The length of the alkyl spacer between the silane organofunctionality and the silicon atom also inuences the hydrolysis rate
of the silane (Fig. 1a and b). For example, a-methacryloxymethyltrimethoxy silane (MMS, a-silane) hydrolyzes 20 times faster than
c-methacryloxypropyltrimethoxy silane (MPS, c-silane) in an acetone/water mixture at pH 4 [75]. This has been attributed to the socalled a-effect of silanes. The shorter alkyl spacer causes higher
reactivity of alkoxy groups due to the stronger electron interaction
between the functionality (X) and the silicon atom. Such effects
may be explained using a-aminoalkylsilanes as an example, where
back-bonding of the nitrogens free electron pair to the silicon
atom weakens the SiAO bonds thereby causing a higher reactivity
of alkoxy group (Fig. 1c).

2.2.2. Effect of hydrolytic conditions on the hydrolysis of silane


In the presence of water, the silane will undergo a hydrolysis
process. The alkoxysilanes are hydrolyzed thereby forming alkoxysilanol mono- and di-, and then eventually silane tri-ols. To fully
hydrolyze one mole of trialkoxysilane, at least three moles of water
is needed. Once the silanol groups form in the solution, the condensation between silanol groups also starts, therefore generating
a siloxane (ASiAOASiA) polymer network in the solution. Thus,
the sol evolves towards the formation of a gel-like diphasic system
containing both a liquid phase and solid phase whose morphologies range from discrete particles to continuous polymer networks.
The competition of alkoxy hydrolysis and silanol condensation are

OR

(a)

RO

Si

CH2

OR
OR

(b)

RO

Si

(CH2 )3

OR
CH2

R1(O)

(c)

R1O
R1(O)

Si

R2
R2

Fig. 1. Different length of the bridge connecting the silicon atom and functionalities: a-silane having a methylene spacer (a), c-silane bearing a propylene spacer
(b), and the schematic diagram of the a-effect in the aminomethylene silane (c)
[75].

809

Y. Xie et al. / Composites: Part A 41 (2010) 806819

affected by the hydrolysis condition used such as the solvent, temperature, pH, concentration of silanes [7678]. Under optimum
conditions hydrolysis may be accelerated, but condensation of silanols is inhibited to maintain a stable intermediary structures such
as silanol monomer or dimers [76,79,80].
The dynamics of the hydrolysis and ensuing condensation of
several trimethoxysilanes bearing different chain length of alkyl
functionalities (methyl, ethyl, propyl, or butyl) have been investigated in wateracetone mixtures by quantifying the produced
methanol using internal reection Fourier transform infrared spectroscopy (FTIR) combined with statistical regression. The results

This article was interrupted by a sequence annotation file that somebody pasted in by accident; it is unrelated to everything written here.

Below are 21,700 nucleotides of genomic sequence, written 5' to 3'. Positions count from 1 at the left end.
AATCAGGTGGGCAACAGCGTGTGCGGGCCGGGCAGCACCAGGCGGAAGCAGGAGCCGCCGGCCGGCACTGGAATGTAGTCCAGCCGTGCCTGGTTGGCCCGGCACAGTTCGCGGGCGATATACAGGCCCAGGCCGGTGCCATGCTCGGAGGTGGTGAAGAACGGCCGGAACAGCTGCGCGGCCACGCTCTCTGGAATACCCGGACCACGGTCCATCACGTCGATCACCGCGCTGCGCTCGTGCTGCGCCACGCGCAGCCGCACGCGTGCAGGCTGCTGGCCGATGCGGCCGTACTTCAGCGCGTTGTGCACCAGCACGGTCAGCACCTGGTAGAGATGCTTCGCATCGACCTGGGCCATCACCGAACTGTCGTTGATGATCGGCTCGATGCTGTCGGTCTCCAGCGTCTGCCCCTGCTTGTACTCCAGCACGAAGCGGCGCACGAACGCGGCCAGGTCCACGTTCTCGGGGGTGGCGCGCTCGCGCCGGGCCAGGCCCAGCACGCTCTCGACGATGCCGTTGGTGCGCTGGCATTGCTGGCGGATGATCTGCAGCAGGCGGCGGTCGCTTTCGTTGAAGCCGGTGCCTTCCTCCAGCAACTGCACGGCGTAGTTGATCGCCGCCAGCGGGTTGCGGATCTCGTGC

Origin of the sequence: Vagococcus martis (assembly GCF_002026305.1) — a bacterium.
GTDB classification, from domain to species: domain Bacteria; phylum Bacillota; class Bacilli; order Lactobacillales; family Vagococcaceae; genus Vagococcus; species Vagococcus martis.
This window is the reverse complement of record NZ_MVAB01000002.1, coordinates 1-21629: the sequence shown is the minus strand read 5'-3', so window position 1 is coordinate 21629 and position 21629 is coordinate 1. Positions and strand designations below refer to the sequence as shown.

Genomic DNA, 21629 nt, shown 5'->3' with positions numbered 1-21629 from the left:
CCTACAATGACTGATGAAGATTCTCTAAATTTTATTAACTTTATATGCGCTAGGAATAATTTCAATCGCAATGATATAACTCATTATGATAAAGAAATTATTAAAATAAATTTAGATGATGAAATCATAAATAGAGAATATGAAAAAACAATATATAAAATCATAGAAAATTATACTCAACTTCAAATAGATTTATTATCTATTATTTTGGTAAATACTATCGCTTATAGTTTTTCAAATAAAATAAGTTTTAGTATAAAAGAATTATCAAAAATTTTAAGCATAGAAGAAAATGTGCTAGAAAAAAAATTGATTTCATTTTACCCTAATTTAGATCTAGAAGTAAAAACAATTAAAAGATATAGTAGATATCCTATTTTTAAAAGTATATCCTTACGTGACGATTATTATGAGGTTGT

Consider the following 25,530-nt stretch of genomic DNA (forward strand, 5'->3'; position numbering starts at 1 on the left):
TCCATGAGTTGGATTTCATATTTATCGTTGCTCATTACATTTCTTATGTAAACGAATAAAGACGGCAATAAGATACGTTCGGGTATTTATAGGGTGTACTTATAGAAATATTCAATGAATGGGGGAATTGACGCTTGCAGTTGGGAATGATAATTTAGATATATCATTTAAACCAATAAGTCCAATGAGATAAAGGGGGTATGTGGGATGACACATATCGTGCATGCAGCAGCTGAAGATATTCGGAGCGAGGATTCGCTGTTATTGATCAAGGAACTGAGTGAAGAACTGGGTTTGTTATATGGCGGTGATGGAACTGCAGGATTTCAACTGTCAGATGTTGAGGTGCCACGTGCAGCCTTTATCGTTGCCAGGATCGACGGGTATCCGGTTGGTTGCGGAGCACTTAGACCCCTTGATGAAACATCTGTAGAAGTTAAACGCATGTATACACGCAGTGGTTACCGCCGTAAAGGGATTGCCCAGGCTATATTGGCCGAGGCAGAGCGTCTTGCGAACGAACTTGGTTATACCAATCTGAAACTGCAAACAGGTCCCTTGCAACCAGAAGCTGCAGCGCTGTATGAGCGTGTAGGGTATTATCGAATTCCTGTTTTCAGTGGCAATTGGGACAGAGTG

show that the relative rates of the consecutive hydrolysis reactions
and the rate of condensation to form siloxane bonds depend on the
silane organofunctionalities, and this FTIR technique permits the
tailoring of the composition of the alkoxysilane compounds in
solution to obtain the desired rate and degree of hydrolysis of alkoxy groups, and the extent of siloxane bond formation [82]. The
hydrolysis rates of APS, c-diethylenetriaminopropyl trimethoxy silane (TAS) and MPS were established using 1H NMR by measuring
the evolution of liberated free alcohol, and it showed that the rate
increased in the order MPS < APS < TAS. The formation of the silanol groups was followed by their condensation to generate oligomeric structures. Whereas APS and MPS only gave soluble
products, colloidal particles by contrast precipitated in the medium when the TAS was hydrolyzed [83,84]. At alkaline pH, the alkoxy groups of APS were hydrolyzed almost immediately in water
and the resulting aminosilanols formed a cyclic structure with an
internal hydrogen-bonded ring (Fig. 2). Bonding of the silanol
hydrogen makes the silanol stable against condensation in the concentrated aqueous solutions. As a result, there was no insoluble gel
in an alkaline aqueous solution of the aminoalkylsilanes after several months of storage [43]. In the pH range of 36, aminosilanol
groups in the solution were relatively more stable, existing as zwitterionic structures [43]. In contrast, MPS hydrolyzes much slower
and requires the use of an amine as catalyst in the water/solvent
solution [83].
Generally, under acid-catalyzed conditions, the hydrolysis rate
of silanes forming silanol groups is greater than the condensation
rate of the ensuing silanols forming siloxane bonds [72,79]. These
competing reactions of hydrolysis and condensation in an ethanol/water (80/20, w/w) solution at different pH values were ascertained in situ using 1H, 13C, and 29Si NMR spectroscopy [72]. After
hydrolysis of the silane, the ensuing silanol groups gradually selfcondensed into the structures of dimer (T1) (Fig. 3a), linear siloxane
(T2) (Fig. 3b), and ultimately rigidly three-dimensional polysiloxane cage structures (T3) (Fig. 3c). In an acidic solution, the hydrolysis rate of MPS was accelerated and the self-condensation rate was
reduced compared to those in the alkaline solution. The entities
with T3 units appeared after more than 1 month under acidic conditions; however, they appeared after only 6 h in the alkaline solution. The formation of a T3 structure in the treating solution must
be inhibited since this may reduce the number of silanol groups
adsorbed to bers. The silanol condensation will also make the cell